Now instead of calling me names and being an ass, perhaps you can take some logic from the above example and start to understand the deal here, which has been covered on this board ad-nauseam. And if thats not good enough, perhaps you can visit the companies web site, review their patent portfolio, or read one of the many many many analyst reports regarding the impact of this decision. Or, you can just call everybody names and piss everybody off.
No one will be answering you with regards to this matter. You don't know anything about Tessera. All you know is the fact that FSL (which has used financial instruments (toggles)in their structure most likely leading it to possible bankruptcy in perhaps a few years if they fail to deliver)and SPSNQ.PK (trading already on pink sheets) have problems. No one cares much about them. Both of them, as we speak, can not really even afford a good team of lawyers to defend them. Both of them should be running a good, clean business meaning they should both licence the technology from TSRA and some others for the good of their future existence. QCOM in fact should do the same as AMKR has it's own fin'l problems and might not be around in a few years as well.
Tessera at the same time is much more than wafer packaging technology co. You do the research and stop calling anybody on this board an ignorant, because the one who really is, is you, dude.
Look, I have the full list of Freescale and Spansion parts being affected. It says these parts cannot be bought after July 17th until I believe October, when the patent expires. So while this stock doubled over this ruling, because this is a huge win for Tessera, after October, it will be business as usual and nobody will need to pay a dime to Tessera for the BGA packaging. Nobody could tell of any other license agreements that will extend beyond a year from now that basically affects half of the top tier semiconductor companies out there in terms of BGA or any other type of wafer packaging (other than saying TSRA is a technology licensing company). I guess I answered my own question with the wonderful help of the board.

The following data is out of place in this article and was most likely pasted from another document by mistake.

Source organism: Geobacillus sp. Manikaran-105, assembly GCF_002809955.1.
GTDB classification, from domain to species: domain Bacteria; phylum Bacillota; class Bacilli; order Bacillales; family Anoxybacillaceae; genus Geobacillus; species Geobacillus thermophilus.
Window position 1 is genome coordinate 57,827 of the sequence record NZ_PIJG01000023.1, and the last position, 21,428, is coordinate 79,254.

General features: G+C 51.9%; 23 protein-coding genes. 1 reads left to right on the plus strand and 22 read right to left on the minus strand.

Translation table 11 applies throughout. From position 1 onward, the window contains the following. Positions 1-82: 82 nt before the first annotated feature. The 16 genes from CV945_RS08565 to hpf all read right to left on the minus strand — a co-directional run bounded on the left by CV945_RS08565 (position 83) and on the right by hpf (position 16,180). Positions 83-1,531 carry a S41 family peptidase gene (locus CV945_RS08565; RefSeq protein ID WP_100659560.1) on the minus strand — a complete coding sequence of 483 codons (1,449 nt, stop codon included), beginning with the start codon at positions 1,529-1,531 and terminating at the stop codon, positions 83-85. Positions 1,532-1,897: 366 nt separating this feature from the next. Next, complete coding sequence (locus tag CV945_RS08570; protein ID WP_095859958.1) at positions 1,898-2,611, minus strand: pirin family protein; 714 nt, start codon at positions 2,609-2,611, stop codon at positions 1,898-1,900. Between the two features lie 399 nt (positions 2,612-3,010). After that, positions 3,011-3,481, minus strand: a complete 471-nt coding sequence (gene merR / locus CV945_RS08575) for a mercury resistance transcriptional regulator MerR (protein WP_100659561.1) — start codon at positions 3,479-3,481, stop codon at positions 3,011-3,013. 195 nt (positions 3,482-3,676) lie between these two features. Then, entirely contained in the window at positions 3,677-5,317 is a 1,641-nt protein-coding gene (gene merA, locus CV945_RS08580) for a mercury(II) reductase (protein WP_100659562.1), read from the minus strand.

If someone said, No, there is another patent that affects this same type of packagaing that extends 5-10 years from now, or no, this is it, after 1 year, it's over, that would have answered my question.
Dude. That's unbelievable. You must be the first person to raise that important question about the patent expiration. Oh, no, I forbid you to listen to anybody. OMG, not to those "two ignorant jerks" in particular. You have to call Moriah Shilton @ Tessera first thing Monday morning and find out what's going on. Please, let us all know about the results. I hope it's not too late.
I don't think either of you know what you're talking about. QCOM is FABLESS, of course they are going to go through someone like AMKR if they want to continue production. Spansion and Freescale have their own fabs, so they are not going to go through AMKR.
I said FREESCALE, not MOT. The bottom line is these patents expire in the next year, and neither of you have any clue as to what "next gen" BGA packaging the company is working on that is going to continue revenue streams in the future that would affect Freescale, Spansion, ST and the rest. This would be HUGE if these patents were good for the next 10 years or so, but instead, they're about to expire. I ask simple questions and I get nothing but attitude from two ignorant jerks. Freescale and Spansion are having serious financial issues, by the way.
I think the fundamental lack of understanding they refer to is that you cant read or do your own dd.
QCOM and their shareholders will be perfectly happy not shipping their parts for a year. Nice business plan.
get real. you're just a waste of space here until you do some homework.
MOT, if you are referring to Freescale, did NOT sign a licence agreement yet. I'm not sure where this "fundamental lack of understanding" is. The stock doubled in a short amount of time over winning lawsuits on patents that are about to expire. And what is this "next gen" technology, be it BGA, or what ever? And yes, this ITC restriction that prevents QCOM, etc, from shipping parts is only in effect for one year until the patents that are restricting them expire.